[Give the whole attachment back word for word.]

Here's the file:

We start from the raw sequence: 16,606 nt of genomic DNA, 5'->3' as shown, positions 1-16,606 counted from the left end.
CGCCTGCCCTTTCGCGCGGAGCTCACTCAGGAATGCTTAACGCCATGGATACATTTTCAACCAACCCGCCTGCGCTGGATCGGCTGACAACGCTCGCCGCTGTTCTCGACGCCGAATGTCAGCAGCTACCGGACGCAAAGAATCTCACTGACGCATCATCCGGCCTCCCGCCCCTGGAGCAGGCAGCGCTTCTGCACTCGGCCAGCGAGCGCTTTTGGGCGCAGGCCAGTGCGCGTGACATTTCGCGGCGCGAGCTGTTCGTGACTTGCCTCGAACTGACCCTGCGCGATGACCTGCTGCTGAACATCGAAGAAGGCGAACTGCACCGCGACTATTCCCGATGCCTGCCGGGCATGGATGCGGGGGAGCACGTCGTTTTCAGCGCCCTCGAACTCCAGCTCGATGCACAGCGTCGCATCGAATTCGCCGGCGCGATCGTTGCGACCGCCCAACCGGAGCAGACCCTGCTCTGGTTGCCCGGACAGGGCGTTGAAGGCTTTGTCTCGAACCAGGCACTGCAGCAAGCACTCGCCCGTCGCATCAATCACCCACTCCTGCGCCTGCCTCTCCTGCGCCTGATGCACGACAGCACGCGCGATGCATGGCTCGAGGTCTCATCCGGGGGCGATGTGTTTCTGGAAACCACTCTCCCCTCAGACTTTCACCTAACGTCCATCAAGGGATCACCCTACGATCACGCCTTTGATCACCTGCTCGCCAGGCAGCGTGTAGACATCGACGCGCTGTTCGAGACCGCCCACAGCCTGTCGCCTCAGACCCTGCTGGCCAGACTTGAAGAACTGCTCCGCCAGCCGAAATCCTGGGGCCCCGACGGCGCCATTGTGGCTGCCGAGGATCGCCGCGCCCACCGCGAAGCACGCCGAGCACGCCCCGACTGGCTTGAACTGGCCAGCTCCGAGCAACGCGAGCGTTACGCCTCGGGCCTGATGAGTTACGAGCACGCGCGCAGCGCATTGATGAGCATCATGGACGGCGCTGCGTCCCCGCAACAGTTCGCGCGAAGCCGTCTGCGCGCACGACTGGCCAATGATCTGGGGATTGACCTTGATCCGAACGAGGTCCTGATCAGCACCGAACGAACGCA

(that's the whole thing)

We start from the raw sequence: 16,606 nt of genomic DNA, 5'->3' as shown, positions 1-16,606 counted from the left end.
CGCCTGCCCTTTCGCGCGGAGCTCACTCAGGAATGCTTAACGCCATGGATACATTTTCAACCAACCCGCCTGCGCTGGATCGGCTGACAACGCTCGCCGCTGTTCTCGACGCCGAATGTCAGCAGCTACCGGACGCAAAGAATCTCACTGACGCATCATCCGGCCTCCCGCCCCTGGAGCAGGCAGCGCTTCTGCACTCGGCCAGCGAGCGCTTTTGGGCGCAGGCCAGTGCGCGTGACATTTCGCGGCGCGAGCTGTTCGTGACTTGCCTCGAACTGACCCTGCGCGATGACCTGCTGCTGAACATCGAAGAAGGCGAACTGCACCGCGACTATTCCCGATGCCTGCCGGGCATGGATGCGGGGGAGCACGTCGTTTTCAGCGCCCTCGAACTCCAGCTCGATGCACAGCGTCGCATCGAATTCGCCGGCGCGATCGTTGCGACCGCCCAACCGGAGCAGACCCTGCTCTGGTTGCCCGGACAGGGCGTTGAAGGCTTTGTCTCGAACCAGGCACTGCAGCAAGCACTCGCCCGTCGCATCAATCACCCACTCCTGCGCCTGCCTCTCCTGCGCCTGATGCACGACAGCACGCGCGATGCATGGCTCGAGGTCTCATCCGGGGGCGATGTGTTTCTGGAAACCACTCTCCCCTCAGACTTTCACCTAACGTCCATCAAGGGATCACCCTACGATCACGCCTTTGATCACCTGCTCGCCAGGCAGCGTGTAGACATCGACGCGCTGTTCGAGACCGCCCACAGCCTGTCGCCTCAGACCCTGCTGGCCAGACTTGAAGAACTGCTCCGCCAGCCGAAATCCTGGGGCCCCGACGGCGCCATTGTGGCTGCCGAGGATCGCCGCGCCCACCGCGAAGCACGCCGAGCACGCCCCGACTGGCTTGAACTGGCCAGCTCCGAGCAACGCGAGCGTTACGCCTCGGGCCTGATGAGTTACGAGCACGCGCGCAGCGCATTGATGAGCATCATGGACGGCGCTGCGTCCCCGCAACAGTTCGCGCGAAGCCGTCTGCGCGCACGACTGGCCAATGATCTGGGGATTGACCTTGATCCGAACGAGGTCCTGATCAGCACCGAACGAACGCA